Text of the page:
If your family is unable to participate in a biodynamic CSA, you can still eat healthier this year by buying local and organic food. I’ve blogged about the prices and availability of organic food at places like Giant, Safeway, Target, WalMart, Whole Foods, Trader Joe’s, Balduccis, local organic markets and co-ops, and new regional organic chains like Roots. Now, thanks to the Parent Bloggers Network, I’ve learned that the Kroger chain offers organic foods as well. This means that no matter where you live in the US, you should have access to organic food. And that’s good news for Mother Earth and mothers everywhere.

Links to biodynamic farmers and resources:
San Diego County’s LaVigne Farms (wonderful persimmons and other fruit!)
Nebraska’s Massena Farm (amazing oats and flax seed and other grains!)
Pennsylvania’s Kimberton Hills (best bread and more!)
New York’s Threshold Farms (amazing apples and more!)
Indiana’s Fragrant Farms (fragrant flowers and more!)

Spiritual Food of the New Millenium CSA (Shares can be sent by US postal service nationwide!)

Local Harvest (List of CSAs, including biodynamic CSAs nationwide)

Bon appetit!

— Lynn

Copyright 2008, Organicmania

7 Responses to “Biodynamic: The New Organic”

  1. Tare Parker-Pope on February 3, 2008 8:25 am

    Hi Lynn — Interesting post. thanks for sharing it.


    Tara, thanks so much for stopping by Organicmania. I hope you take a look at biodynamics on Well. I know you could really uncover its “mysteries!” — Lynn

  2. Daisy on February 3, 2008 1:41 pm

    I keep hearing more and more people talk about buying into a local co-op. It sounds like a great idea, and I’m sure we’ve got one in our area. I’ll keep looking. Thanks for the tips!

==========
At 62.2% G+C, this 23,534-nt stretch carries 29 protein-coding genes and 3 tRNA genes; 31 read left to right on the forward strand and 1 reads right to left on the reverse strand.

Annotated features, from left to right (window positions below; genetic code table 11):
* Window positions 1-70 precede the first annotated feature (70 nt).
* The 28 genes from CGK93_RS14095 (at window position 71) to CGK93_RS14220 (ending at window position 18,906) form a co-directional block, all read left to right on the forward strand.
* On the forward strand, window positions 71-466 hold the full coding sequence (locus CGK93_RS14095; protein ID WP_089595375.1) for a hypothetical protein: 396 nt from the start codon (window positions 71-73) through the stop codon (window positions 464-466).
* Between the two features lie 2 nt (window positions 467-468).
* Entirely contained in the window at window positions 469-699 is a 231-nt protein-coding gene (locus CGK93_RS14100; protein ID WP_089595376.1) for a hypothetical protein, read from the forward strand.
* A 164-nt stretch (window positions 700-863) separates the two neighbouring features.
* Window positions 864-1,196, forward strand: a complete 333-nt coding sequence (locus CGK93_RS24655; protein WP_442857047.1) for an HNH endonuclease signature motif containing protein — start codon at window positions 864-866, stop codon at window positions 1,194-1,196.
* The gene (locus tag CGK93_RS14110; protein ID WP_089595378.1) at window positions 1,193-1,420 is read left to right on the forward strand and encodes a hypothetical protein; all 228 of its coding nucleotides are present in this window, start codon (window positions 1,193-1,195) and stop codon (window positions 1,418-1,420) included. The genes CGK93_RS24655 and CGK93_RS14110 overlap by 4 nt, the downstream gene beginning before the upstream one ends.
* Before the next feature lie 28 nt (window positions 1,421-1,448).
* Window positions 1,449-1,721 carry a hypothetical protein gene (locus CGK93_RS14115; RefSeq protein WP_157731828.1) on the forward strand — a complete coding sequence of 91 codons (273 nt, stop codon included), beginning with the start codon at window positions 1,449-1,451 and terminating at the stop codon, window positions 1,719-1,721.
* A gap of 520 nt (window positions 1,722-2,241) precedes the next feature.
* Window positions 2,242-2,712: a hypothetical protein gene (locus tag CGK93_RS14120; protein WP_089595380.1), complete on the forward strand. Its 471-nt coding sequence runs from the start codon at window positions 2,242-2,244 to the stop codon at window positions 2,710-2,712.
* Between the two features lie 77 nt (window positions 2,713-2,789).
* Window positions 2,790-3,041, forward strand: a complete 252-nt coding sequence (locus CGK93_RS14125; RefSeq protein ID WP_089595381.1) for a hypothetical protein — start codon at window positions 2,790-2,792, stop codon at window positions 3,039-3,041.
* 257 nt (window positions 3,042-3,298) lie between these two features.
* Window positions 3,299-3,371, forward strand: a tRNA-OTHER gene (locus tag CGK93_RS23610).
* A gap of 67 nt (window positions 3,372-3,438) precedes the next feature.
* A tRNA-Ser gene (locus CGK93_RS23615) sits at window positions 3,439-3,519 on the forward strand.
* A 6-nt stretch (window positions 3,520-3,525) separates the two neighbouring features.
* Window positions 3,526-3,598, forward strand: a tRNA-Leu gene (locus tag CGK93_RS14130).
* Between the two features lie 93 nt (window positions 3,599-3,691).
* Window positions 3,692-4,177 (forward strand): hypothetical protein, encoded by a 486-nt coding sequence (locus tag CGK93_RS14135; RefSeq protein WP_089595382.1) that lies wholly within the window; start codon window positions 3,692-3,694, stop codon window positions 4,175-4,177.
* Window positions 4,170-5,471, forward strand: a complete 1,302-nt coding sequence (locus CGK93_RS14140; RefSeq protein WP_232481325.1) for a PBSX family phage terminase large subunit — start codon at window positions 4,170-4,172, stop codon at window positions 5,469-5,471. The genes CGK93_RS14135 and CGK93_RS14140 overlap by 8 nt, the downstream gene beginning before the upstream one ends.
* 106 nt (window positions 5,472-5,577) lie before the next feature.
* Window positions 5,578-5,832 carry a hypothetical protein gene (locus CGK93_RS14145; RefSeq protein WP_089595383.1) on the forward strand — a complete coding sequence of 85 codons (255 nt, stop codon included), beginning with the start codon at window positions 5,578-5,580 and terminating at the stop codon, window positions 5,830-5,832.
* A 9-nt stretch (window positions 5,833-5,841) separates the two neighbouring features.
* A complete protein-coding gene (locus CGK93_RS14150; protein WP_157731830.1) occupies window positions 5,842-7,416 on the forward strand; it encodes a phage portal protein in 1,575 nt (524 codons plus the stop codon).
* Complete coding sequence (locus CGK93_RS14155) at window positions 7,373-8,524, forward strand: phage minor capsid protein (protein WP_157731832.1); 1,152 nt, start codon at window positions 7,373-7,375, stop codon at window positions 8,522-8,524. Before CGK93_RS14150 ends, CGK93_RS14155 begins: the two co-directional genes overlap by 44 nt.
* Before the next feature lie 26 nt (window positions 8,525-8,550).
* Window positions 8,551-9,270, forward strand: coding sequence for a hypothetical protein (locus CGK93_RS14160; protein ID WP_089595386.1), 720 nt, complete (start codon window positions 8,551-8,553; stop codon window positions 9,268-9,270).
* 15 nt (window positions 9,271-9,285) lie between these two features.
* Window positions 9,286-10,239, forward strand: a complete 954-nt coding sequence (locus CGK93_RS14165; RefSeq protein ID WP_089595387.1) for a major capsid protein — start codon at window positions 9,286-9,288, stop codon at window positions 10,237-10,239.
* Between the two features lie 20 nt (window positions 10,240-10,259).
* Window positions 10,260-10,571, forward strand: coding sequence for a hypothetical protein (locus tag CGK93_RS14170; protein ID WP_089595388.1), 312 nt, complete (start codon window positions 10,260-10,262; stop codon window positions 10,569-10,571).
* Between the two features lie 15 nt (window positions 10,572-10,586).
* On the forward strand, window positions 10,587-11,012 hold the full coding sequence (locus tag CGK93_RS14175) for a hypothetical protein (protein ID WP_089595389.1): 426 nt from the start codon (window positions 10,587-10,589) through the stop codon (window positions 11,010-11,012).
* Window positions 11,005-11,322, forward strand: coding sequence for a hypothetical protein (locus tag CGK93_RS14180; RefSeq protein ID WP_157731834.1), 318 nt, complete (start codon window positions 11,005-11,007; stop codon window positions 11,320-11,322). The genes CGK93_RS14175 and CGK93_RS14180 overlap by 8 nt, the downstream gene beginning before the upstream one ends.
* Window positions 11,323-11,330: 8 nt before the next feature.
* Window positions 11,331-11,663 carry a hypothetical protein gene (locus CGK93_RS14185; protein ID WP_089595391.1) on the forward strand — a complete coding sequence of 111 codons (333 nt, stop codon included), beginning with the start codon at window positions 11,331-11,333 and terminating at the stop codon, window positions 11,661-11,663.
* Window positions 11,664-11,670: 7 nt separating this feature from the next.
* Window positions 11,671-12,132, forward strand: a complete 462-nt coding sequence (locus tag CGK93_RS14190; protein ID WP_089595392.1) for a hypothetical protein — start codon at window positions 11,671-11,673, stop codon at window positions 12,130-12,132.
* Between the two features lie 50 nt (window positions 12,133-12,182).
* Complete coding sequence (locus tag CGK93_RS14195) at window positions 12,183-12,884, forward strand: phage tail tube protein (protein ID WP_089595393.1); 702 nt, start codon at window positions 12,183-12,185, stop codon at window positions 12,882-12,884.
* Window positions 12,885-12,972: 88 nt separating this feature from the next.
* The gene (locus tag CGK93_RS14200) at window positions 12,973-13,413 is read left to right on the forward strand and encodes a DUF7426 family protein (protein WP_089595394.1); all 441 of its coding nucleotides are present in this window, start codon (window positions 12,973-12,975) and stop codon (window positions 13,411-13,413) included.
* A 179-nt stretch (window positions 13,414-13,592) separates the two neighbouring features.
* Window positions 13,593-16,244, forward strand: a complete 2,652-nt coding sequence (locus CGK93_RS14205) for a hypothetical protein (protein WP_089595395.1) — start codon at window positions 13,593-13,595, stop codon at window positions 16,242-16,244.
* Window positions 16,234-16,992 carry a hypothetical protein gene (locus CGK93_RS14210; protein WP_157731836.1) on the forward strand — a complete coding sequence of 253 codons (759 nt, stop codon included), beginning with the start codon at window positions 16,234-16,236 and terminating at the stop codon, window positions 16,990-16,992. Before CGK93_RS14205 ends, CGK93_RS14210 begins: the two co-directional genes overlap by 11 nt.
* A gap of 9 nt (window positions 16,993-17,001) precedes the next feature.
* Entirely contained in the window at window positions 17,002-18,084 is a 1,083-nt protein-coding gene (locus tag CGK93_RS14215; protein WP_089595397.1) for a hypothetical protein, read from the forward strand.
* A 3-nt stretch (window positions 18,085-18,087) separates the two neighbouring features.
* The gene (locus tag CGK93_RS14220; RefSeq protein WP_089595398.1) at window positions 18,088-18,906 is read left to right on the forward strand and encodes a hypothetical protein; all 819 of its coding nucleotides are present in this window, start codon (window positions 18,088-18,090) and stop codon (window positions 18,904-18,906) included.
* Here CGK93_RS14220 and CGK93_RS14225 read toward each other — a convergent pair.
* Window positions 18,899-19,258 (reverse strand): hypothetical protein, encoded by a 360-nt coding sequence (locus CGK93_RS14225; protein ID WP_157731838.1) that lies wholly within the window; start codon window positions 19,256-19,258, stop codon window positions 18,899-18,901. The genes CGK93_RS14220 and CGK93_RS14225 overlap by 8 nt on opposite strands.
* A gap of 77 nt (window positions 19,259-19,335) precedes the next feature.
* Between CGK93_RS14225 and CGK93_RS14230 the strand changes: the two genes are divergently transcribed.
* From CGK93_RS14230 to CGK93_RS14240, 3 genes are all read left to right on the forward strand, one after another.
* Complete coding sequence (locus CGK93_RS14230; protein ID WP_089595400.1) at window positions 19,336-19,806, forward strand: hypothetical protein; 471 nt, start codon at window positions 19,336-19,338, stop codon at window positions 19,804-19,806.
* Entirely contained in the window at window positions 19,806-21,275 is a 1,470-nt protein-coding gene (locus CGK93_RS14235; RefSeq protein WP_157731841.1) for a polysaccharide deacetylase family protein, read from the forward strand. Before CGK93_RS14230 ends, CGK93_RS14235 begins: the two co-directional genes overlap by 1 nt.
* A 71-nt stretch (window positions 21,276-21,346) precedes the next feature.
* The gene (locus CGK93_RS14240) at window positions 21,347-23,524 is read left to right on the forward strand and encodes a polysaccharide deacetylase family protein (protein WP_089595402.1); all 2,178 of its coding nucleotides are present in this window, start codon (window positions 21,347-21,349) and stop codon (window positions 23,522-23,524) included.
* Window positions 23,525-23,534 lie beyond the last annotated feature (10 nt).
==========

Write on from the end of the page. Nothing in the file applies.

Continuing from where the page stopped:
Thanks for stopping by, Daisy! The localharvest site shows CSAs nationwide. Looks like you are in Wisconsin – there should be some great ones there – ummm…organic cheese! Let me know what you find! — Lynn

  3. Sue on February 4, 2008 8:46 am

    Once about 9 years ago I was a member of a CSA and while I did enjoy the quality of the fruits and vegetables, I can stand only so much kale. However, your post has inspired me to try a CSA again. I appreciate your link to localharvest, now I can find a CSA that is convenient to my work and home. I’ll let you know how it goes and if you find some creative uses for kale, let me know.


    Oh, you’ll love it. Well, at our CSA we usually get a choice between kale and chard! :) But there’s a lot of other stuff to enjoy too! — Lynn

  4. Bernadette on February 4, 2008 12:53 pm

    Hi Lynn! Great blog. I work at Camphill Village Kimberton Hills and wanted to give you our website, if you would like to link to it.

    Thanks so much for the mention!

    You’re so welcome, Bernadette. I owe you a big thank you for the bread and all the other great food from your farm!
    Folks, please check out the Kimberton website. Not only is this an amazing biodynamic farm, but they work with people with developmental disabilities.
    I hope to visit someday, Bernadette. — Lynn